Egypt’s president has come under fire for censoring news outlets over charges of 'fueling sedition.' The ruling Muslim Brotherhood party’s move to stifle critics has sparked fears they are adopting the repressive tactics they pledged to abolish.
State prosecutors filed lawsuits against two journalists this week, and an entire issue of opposition newspaper al-Doustour was pulled by state censors.
NGO The Appropriate Communication Techniques for Development Group decried the move as a “severe blow to public freedoms that strike warning bells about the rights and freedoms in light of the choice of chief editors of national newspapers,” the group said in a report released on Friday.
Critics argue that the censorship is reminiscent of the press repression employed by ousted President Hosni Mubarak.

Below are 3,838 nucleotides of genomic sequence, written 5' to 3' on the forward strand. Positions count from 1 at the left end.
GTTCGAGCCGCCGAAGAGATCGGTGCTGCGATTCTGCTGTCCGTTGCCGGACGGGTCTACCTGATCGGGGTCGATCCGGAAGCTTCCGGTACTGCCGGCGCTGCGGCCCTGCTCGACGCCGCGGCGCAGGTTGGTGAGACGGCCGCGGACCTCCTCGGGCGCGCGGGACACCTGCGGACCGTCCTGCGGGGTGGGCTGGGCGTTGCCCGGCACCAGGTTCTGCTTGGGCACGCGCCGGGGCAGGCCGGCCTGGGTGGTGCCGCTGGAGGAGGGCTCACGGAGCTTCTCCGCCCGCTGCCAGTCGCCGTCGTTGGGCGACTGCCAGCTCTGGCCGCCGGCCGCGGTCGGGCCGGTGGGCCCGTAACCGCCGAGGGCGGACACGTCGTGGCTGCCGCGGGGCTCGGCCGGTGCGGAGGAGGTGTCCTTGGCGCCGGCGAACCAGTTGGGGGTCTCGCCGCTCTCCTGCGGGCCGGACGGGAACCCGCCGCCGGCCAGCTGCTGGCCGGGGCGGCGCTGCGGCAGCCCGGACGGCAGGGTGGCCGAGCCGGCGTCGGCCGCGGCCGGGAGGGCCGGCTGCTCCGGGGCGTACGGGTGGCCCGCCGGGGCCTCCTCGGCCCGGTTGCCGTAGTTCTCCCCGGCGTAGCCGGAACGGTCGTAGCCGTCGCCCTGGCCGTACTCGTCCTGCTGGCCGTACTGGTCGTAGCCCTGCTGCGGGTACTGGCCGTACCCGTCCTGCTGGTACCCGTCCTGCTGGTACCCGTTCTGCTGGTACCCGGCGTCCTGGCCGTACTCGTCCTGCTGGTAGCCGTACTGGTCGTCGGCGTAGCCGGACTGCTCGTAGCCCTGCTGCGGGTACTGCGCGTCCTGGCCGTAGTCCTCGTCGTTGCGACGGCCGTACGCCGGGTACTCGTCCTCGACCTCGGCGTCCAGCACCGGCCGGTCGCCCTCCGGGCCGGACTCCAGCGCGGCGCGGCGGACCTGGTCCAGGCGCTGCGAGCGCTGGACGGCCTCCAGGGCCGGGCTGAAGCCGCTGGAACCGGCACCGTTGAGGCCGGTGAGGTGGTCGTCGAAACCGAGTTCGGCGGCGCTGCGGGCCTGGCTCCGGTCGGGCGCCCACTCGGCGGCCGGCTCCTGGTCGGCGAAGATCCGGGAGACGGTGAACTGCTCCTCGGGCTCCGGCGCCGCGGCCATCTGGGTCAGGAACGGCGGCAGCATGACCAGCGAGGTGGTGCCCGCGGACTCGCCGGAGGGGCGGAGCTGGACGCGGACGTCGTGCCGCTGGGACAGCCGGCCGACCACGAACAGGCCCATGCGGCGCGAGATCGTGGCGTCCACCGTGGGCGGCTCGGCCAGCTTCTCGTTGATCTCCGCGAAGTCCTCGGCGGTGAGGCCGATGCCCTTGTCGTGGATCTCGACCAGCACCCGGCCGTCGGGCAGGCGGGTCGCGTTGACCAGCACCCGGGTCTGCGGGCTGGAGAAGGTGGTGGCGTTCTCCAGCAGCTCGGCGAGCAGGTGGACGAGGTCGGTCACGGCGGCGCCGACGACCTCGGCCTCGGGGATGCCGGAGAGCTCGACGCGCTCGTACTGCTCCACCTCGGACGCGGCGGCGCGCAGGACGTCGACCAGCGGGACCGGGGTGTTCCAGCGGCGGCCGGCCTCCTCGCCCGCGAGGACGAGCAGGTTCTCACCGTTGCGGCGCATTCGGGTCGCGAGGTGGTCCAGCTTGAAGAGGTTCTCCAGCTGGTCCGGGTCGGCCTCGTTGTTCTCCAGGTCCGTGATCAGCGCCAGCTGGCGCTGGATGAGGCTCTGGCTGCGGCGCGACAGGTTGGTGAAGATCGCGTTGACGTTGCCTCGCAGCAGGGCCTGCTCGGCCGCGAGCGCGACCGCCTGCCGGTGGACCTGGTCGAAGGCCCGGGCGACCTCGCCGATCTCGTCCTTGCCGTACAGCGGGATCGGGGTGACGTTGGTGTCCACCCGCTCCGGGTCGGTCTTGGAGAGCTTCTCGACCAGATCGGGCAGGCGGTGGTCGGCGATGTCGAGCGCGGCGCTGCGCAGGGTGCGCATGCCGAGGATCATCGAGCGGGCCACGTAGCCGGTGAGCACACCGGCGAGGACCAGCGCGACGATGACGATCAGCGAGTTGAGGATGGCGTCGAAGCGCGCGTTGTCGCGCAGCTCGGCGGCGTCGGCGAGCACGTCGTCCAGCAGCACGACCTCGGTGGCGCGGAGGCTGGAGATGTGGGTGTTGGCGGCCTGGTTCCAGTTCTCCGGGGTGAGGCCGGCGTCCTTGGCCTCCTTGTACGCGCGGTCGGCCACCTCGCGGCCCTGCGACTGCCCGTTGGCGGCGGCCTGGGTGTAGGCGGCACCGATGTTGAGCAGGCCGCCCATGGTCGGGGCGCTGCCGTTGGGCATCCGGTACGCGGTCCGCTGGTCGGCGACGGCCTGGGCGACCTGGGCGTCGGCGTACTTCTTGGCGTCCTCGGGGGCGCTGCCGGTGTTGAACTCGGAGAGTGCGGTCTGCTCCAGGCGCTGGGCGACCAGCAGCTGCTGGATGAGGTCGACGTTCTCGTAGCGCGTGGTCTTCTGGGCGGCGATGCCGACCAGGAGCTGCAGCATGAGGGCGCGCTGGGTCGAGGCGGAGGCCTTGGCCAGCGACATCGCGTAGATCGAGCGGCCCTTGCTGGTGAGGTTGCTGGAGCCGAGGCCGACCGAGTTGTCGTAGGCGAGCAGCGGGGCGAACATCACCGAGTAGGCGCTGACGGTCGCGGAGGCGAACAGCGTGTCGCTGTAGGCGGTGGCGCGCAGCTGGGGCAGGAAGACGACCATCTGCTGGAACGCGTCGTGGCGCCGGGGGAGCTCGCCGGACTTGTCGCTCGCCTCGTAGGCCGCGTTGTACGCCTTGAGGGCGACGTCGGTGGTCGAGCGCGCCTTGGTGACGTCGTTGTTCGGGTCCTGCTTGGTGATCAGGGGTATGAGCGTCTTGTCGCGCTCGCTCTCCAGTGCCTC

The NGO report evaluated President Mohammed Morsi’s overall performance since assuming the presidency, and slammed his policies that “crack down on the freedom of opinion and expression” as a reversal of his pledge to improve freedom of speech in Egypt.
Victoria Nuland, spokesperson for the US State Department, said on Thursday that Washington was "concerned by reports that the Egyptian government is moving to restrict media freedom and criticism in Egypt."
Morsi’s government rebuffed critics, arguing that the move was aimed at suppressing media reports that incite violence, lead to a disruption of public order and personally insult the newly-elected president.
14.07, 19:552 comments
At least 12 people died, as an 11-story building collapsed in Egypt’s second-largest city of Alexandria, reports Al-Arabiya. The building also caused three more nearby houses to tumble with it.